- Last updated on .
- Hits: 851
Camargue tourist information
The Petite Camargue is one of the last remaining wild wetlands in Europe. It is home to 150 species of birds, pink flamingos, the famous white Camargue horses, and is famous for its black bulls, bullfighting and the romantic Camarguis way of life. The landscape of the Camargue has a wonderful barren beauty and serenity.
History of the Petite Camargue habitat
The Petite Camargue was once under covered by the ocean. Over 4 million years ago the sea stretched as far north as Lyon. When it shrank back it left behind a salt rich soil and marshland. The land has been inhabited for over & mllion years. In the north of the Petite Camargue the land has been cultivated for agriculture, in particular fruit orchards and wheat. Rice fields have also been created by farmers to filtrate the salt from the fields.
White Camargue horses
In the centre of the Camargue, there is an abundance of bull and horse farms. The famous white camargue horses were thought to have first been introduced to the Petite Camarge by Arabs about 1,000 years ago. The horses are born dark brown and only turn white when they reach maturity. In the South, the Petite Camargue is home to lagoons and flocks of flamingos and birds.
The Petite Camargue is an ornothologists dream. It is home to several species of egrets, sterns, avocets, herons, shelduck, gulls, hoopoes, bee-eaters and oyster-catchers. The lagoons of the Petite Camargue are the perfect habitat for colonies of pink flamingos. The molluscs that the flamingos feed off the birds their unique pink colour. The Parc Ornithologique de Pont de Gau, has a wide collection of bird species and is an oasis for Ornothologists from all over the world.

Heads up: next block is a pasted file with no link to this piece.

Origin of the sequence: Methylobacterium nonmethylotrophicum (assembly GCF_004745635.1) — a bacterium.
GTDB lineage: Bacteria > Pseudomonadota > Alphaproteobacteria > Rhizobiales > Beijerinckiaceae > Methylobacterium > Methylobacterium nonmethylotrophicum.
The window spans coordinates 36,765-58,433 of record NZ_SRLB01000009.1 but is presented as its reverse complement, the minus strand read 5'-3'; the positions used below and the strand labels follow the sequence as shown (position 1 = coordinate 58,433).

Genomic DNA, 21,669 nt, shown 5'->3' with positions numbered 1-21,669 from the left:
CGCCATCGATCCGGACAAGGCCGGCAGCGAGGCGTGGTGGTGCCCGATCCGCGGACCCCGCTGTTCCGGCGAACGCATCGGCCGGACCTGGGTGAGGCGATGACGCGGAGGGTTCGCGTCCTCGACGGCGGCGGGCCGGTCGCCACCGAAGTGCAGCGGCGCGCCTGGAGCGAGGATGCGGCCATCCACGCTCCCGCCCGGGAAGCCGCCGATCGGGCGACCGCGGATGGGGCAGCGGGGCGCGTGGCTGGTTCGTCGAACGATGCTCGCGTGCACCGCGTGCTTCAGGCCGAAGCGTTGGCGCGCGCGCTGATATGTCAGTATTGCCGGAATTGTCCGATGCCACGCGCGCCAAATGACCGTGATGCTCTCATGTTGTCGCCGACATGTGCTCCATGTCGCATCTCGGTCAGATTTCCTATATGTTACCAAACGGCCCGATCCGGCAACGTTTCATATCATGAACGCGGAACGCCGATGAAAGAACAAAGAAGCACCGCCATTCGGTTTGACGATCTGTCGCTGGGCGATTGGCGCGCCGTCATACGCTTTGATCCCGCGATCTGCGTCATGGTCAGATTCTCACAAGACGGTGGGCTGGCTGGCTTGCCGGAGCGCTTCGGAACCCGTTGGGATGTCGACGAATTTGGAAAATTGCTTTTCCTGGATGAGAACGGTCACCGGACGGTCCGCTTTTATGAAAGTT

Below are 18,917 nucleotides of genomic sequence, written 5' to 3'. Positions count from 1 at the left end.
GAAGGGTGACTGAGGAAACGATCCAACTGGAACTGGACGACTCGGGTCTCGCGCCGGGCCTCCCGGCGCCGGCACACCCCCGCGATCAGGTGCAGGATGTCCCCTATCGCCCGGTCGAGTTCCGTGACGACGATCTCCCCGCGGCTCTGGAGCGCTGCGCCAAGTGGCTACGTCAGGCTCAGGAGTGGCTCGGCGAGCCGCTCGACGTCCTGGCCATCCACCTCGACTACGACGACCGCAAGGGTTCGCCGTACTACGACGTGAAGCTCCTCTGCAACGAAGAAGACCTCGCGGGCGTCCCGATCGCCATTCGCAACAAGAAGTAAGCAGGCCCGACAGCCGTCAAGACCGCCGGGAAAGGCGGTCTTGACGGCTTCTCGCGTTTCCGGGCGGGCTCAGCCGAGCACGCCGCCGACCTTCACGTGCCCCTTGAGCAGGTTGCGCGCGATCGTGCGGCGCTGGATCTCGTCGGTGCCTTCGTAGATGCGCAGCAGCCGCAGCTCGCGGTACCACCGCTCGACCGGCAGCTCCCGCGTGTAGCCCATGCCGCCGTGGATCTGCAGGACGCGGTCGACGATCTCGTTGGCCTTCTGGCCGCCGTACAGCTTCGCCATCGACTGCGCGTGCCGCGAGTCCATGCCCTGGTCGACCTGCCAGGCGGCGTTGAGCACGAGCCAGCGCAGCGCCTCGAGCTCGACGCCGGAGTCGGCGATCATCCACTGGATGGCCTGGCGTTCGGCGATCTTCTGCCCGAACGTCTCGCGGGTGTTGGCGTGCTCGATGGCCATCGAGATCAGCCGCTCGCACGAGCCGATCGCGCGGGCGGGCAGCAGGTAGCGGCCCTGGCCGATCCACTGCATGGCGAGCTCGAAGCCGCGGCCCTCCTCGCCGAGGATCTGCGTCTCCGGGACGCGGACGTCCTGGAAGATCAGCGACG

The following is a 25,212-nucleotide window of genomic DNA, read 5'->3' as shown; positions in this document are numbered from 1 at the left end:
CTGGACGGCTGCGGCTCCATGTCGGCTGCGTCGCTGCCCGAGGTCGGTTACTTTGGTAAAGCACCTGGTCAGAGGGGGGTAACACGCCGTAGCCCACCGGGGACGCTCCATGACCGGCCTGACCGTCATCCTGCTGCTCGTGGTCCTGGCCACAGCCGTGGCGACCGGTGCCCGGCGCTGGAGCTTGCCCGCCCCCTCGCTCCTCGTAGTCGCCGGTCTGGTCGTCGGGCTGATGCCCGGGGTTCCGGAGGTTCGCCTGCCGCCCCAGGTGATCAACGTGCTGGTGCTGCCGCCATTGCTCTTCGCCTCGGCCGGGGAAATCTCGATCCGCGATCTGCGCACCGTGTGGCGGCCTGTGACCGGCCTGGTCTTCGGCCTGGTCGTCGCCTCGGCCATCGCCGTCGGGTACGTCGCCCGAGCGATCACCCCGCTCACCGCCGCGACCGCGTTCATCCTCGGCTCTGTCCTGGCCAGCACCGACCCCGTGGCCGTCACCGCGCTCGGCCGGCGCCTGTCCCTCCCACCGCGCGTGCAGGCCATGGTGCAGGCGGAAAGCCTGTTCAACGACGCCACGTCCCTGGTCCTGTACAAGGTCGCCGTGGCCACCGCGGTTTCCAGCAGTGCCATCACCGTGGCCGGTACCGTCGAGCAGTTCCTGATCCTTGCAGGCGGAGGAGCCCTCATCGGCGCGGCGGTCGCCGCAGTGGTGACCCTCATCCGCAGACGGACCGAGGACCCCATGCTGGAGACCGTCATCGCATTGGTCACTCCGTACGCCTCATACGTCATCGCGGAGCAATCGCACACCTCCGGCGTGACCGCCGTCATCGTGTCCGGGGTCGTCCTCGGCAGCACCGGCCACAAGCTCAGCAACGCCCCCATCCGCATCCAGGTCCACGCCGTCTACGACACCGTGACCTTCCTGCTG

Flora & Fauna of the Camargue
The pine forests at the edge of the lagoons helps protect the sand dunes from wind erosion. Behind the dune, the lagoon is the home of the rare salicornes and tamaris plants, which are unique in being able to to tolerate the strong salt content of the water. Since Roman times, salicornes have been burned and the ash has been mixed with olive oil to create soap! The Musee Baroncelli, located in Les Saintes-Maries-de-la-Mer, is a small museum dedicated to the flora and fauna of the Camargue region
The people of the Camargue, "Les Camarguais", have always been viewed romantically in Languedoc. They are seen as Frontiersmen, tough Cattle-herders and fantastic horsemen. The Musee Camarguais, Mas du Pont de Rousty, Albaron (located on the road in between Arles and Saintes Maries-de-la-Mer is a small museum housed in an old sheep shed that gives a vivid portrait of the traditional local lifestyle.
Camargue tourist information
The Camargue has long been romantically linked with writers and artists. Lawrence Durrell called the Petite Camargue 'Little Argentina' and was a frequent visitor from his home in nearby Sommieres (visit wikipedia for further information about Lawrence Durrell and his peotry and novels). Van Gogh also painted some of the Petite Camargue's desolate scenes (see Van Gogh in Arles). The best way of exploring the Camargue is slowly - either by cycling, horse riding or by boat.
Horse riding: Cabane de Boucanet, situated in Port Camargue offers one-day horseback rides through the Petite Camargue (tel: 04 66 53 25 64); Manade Lebret, located 10km from St-Gilles on the D37, just off the N572 road, provides half-day and full-day horseback and carriage tours (tel:04 66 87 22 04)